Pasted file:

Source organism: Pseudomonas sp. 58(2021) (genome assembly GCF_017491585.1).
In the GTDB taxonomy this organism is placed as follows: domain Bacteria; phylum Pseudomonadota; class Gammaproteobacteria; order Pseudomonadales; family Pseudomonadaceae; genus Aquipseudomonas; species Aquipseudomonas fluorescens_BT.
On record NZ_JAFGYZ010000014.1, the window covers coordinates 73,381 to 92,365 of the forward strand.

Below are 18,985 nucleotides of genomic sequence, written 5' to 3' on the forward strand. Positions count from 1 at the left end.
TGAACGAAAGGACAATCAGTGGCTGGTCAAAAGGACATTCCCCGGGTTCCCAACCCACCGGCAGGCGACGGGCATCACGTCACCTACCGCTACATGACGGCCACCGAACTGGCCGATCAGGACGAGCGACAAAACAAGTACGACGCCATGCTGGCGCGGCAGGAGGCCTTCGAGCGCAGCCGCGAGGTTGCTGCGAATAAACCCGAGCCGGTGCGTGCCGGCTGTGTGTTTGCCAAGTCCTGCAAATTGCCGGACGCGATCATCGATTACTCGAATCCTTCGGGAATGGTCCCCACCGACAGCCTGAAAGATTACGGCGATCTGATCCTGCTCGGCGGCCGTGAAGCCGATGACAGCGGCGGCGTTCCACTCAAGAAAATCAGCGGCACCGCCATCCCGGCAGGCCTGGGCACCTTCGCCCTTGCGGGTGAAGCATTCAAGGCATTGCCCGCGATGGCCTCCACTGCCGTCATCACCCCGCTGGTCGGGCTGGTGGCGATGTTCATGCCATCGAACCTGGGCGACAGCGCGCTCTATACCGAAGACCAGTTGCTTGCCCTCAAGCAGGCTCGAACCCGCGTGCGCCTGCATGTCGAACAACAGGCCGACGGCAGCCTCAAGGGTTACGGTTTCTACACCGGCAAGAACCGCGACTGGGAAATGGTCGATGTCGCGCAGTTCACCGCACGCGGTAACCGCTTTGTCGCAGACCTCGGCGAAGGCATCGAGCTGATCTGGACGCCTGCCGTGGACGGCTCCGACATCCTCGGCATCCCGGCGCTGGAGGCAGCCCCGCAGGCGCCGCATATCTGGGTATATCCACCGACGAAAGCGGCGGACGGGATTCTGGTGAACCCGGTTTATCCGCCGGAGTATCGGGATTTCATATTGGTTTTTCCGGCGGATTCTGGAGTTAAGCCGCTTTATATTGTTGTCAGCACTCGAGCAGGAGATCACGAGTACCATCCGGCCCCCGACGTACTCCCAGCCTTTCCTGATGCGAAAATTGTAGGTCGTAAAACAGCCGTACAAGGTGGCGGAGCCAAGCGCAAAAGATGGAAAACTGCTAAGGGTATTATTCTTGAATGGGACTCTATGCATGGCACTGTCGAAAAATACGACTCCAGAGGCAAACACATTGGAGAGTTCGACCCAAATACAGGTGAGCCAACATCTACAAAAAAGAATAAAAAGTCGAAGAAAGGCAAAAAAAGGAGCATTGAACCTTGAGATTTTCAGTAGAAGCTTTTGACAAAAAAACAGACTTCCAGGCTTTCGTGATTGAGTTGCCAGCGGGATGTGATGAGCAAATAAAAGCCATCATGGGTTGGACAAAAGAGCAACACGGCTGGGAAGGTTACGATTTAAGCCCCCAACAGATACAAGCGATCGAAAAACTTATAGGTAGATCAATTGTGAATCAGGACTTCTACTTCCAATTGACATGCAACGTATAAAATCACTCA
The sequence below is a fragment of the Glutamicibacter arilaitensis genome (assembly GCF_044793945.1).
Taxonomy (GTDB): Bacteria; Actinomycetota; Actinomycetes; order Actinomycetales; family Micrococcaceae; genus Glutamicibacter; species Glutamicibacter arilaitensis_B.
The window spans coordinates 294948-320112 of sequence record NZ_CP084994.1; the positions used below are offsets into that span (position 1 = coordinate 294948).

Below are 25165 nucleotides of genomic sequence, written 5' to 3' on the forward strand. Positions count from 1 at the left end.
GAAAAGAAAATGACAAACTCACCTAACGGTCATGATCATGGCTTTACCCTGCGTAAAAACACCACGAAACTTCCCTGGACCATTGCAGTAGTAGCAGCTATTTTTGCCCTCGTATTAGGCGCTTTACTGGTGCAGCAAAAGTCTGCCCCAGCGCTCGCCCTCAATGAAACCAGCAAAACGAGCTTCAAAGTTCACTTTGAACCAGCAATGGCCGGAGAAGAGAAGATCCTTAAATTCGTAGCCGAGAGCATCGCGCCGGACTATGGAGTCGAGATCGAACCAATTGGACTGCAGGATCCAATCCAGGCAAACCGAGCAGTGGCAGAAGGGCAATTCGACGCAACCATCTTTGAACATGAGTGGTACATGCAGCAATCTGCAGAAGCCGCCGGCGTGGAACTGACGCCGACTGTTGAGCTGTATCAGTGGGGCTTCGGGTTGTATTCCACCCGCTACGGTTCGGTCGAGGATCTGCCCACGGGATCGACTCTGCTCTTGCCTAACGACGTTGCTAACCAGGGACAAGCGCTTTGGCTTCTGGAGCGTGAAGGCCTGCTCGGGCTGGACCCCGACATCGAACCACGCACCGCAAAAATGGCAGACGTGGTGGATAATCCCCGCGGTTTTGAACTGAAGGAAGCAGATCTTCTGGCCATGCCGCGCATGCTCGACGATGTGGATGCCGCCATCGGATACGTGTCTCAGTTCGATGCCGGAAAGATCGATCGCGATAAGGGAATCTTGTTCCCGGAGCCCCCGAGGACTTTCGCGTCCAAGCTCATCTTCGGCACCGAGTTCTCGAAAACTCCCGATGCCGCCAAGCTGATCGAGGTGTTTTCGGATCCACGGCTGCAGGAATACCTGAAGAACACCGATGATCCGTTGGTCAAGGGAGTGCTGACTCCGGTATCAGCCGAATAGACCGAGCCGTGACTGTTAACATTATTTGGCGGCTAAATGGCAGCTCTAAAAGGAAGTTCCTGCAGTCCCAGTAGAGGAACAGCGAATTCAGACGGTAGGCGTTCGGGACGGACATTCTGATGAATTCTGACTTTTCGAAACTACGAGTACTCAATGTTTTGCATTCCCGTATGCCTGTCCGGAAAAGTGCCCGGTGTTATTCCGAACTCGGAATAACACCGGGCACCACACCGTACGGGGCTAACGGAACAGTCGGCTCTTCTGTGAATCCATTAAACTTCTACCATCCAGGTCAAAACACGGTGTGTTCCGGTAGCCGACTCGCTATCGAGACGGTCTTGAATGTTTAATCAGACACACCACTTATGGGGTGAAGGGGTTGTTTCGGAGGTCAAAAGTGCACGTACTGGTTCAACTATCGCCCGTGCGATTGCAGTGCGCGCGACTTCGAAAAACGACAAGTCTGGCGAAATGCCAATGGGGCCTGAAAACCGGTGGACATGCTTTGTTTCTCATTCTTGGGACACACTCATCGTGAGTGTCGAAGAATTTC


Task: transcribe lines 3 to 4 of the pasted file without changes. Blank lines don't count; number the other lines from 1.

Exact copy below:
On record NZ_JAFGYZ010000014.1, the window covers coordinates 73,381 to 92,365 of the forward strand.

Below are 18,985 nucleotides of genomic sequence, written 5' to 3' on the forward strand. Positions count from 1 at the left end.